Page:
Economic Update – Foreclosures Spike Among Prime-Mortgage Holders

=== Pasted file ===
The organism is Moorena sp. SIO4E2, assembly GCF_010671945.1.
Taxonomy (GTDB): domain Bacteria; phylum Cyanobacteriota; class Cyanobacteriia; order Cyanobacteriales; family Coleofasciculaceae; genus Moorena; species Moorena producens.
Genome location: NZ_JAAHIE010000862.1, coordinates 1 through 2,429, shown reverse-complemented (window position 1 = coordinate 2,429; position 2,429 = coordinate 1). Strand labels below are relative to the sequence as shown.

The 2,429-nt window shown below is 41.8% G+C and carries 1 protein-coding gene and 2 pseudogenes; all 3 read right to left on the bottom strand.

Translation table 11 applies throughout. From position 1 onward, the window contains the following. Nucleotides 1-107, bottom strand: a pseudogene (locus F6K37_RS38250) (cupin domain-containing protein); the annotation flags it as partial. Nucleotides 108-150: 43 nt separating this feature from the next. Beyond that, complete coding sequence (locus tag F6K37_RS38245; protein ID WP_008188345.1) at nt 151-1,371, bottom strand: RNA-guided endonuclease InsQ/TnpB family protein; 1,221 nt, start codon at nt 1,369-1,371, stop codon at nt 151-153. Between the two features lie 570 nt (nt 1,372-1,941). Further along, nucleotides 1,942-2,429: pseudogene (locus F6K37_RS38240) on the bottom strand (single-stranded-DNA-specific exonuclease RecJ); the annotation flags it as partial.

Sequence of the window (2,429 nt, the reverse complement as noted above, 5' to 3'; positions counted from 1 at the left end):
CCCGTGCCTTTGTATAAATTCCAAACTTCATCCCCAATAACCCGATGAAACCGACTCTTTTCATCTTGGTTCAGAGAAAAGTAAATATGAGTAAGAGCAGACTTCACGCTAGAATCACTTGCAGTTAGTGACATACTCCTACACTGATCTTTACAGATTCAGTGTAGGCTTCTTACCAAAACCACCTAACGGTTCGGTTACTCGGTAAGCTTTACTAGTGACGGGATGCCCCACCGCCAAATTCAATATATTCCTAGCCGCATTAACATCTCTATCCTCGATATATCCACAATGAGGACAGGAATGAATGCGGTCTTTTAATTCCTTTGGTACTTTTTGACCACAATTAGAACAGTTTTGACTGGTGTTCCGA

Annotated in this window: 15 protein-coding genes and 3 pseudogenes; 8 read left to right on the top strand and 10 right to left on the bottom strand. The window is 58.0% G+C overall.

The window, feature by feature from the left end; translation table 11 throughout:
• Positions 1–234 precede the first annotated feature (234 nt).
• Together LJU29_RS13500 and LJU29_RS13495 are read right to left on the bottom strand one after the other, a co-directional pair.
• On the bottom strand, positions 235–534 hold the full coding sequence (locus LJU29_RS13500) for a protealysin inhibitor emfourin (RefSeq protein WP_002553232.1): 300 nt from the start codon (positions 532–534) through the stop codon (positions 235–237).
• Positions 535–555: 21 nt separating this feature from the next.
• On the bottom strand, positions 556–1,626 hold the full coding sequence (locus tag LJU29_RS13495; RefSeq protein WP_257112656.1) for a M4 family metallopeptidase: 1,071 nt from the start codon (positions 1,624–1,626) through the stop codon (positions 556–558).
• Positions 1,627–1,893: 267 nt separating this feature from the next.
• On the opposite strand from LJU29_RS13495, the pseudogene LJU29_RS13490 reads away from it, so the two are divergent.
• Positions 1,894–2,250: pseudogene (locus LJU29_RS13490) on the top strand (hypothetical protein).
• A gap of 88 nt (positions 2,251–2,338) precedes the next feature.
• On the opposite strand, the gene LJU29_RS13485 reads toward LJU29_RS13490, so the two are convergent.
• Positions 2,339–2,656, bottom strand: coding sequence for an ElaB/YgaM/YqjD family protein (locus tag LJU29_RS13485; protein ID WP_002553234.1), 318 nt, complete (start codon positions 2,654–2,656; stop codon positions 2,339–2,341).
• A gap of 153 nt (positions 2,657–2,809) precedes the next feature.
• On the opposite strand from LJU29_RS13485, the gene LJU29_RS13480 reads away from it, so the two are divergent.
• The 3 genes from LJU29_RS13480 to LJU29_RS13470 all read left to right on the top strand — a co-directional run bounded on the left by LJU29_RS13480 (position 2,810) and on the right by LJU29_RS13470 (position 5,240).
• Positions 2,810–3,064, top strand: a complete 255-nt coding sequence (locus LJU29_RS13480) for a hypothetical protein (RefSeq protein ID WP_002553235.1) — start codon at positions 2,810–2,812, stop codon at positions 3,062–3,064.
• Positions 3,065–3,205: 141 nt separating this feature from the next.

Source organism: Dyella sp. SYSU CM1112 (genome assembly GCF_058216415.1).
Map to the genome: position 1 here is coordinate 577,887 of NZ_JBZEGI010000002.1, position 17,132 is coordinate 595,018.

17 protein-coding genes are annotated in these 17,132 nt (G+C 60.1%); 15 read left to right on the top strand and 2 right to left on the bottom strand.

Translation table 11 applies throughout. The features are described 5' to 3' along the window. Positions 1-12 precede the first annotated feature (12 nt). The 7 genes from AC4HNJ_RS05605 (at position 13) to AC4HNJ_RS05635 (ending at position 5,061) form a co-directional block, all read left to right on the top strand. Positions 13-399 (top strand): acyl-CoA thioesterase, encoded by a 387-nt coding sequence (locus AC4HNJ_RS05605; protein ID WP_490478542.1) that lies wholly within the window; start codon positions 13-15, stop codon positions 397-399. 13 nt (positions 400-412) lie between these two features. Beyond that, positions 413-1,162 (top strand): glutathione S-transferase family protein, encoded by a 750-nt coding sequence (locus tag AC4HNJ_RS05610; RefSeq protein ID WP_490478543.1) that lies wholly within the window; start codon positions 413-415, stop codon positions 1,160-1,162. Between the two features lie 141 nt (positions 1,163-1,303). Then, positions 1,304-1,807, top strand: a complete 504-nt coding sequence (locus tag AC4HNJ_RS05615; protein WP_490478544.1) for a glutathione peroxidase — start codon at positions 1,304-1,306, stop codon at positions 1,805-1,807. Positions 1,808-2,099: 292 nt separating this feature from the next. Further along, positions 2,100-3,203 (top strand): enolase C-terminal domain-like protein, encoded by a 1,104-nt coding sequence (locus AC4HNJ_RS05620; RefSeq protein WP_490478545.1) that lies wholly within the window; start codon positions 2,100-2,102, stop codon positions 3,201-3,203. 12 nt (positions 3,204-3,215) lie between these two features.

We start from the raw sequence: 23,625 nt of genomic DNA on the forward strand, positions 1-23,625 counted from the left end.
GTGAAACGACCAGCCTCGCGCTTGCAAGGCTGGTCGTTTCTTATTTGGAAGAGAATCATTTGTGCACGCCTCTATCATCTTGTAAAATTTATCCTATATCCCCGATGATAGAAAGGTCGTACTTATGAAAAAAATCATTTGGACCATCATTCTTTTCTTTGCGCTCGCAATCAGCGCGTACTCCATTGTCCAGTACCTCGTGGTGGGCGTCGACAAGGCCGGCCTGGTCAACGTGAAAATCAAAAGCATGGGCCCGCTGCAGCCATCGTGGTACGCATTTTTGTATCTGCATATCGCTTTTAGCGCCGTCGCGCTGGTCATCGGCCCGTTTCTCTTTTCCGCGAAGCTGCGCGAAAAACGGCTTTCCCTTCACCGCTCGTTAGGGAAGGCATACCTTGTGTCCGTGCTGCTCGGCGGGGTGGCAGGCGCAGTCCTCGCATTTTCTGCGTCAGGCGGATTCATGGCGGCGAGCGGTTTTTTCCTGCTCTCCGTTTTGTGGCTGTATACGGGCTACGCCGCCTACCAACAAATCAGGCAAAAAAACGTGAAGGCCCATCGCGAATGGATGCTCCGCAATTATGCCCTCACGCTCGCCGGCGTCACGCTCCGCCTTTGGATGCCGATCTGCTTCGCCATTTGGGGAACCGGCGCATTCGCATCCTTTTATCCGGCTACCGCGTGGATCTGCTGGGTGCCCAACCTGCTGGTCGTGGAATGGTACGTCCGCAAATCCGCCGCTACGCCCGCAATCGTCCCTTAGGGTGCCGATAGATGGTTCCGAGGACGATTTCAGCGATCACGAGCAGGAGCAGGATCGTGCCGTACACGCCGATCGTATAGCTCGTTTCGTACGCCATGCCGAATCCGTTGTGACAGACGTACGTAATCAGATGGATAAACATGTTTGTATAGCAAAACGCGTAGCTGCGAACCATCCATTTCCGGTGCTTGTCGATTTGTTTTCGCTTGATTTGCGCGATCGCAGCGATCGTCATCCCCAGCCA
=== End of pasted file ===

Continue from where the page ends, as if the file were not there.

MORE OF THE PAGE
The tsunami of residential foreclosures may have started, back in the days of easy mortgage money, with borrowers whose only qualification was being able to fog a mirror. About half of those kinds of subprime mortgages have resulted in a foreclosure outcome, and Alt-A-inspired foreclosures are spiking too. But now, according to the Mortgage Bankers Association, foreclosures on prime fixed-rate loans represent the largest share of brand-new foreclosures. Currently about 6 percent of all prime mortgages are at some point in the foreclosure process, twice as many as a year ago. Four states account for nearly half of the prime foreclosures: Arizona, California, Florida and Nevada. But there are still plenty of other homes being lost in other parts of the country, and in the case of prime-mortgage foreclosures, the cause isn’t hard to pinpoint–unemployment. There was actually a spot of good news about unemployment on Thursday, namely that new unemployment claims dropped to 623,000 in the week ending May 23, down 13,000 from the previous week, according to the U.S. Department of Labor. It was another example of “less bad than expected” good news. Still, the number of people receiving unemployment benefits, more than 6.7 million, is as high as it has ever been. An economist at the Federal Reserve tried to re-assure Congress on Thursday that the banking industry, now that it has been stress tested, is ready for the next pack of wolves at the door. Those wolves would be commercial real estate defaults. At a Congressional Oversight Panel hearing, Til Schuermann, vice president-risk management for the Federal Reserve Bank of New York, said that he’s “comfortable that the size and portion of commercial real estate exposure was taken into account in the stress test.” The catch, of course, is that the stress test was designed to measured the health of the nation’s 19 largest banks. Admittedly, the health of those particular institutions is important, but they are hardly the only ones facing losses on commercial real estate loans. Plenty of regional, mid-sized and even smaller lenders are too. Will the Fed’s Term Asset-Backed Securities Loan Facility (TALF) help ameliorate the prospect of un-refinancable commercial real estate loans for the spectrum of lenders? It’s the $64 question (or rather, the multi-billion-dollar question) in real estate today, and the answer is “maybe.” “Financial services firms who partake stand to benefit from relatively inexpensive financing, as well as contribute to the economy’s recovery,” said Mike Bernstein, a partner in Grant Thornton’s Financial Services practice, but he also noted that there are still concerns that the government could change the terms of the program retroactively. Also, “compliance will be an ongoing responsibility and challenge as the TALF program continues to evolve–financial services firms must decide if the opportunity is worth it.” Wall Street is back in zigzag mode. Up Tuesday, down Wednesday, then back up again Thursday, never mind what might happen to GM or mortgage interest rates in the near term. The Dow Jones Industrial Average gained 103.78 points, or 1.25 percent, while the S&P 500 was up 1.54 percent and the Nasdaq saw a gain of 1.2 percent.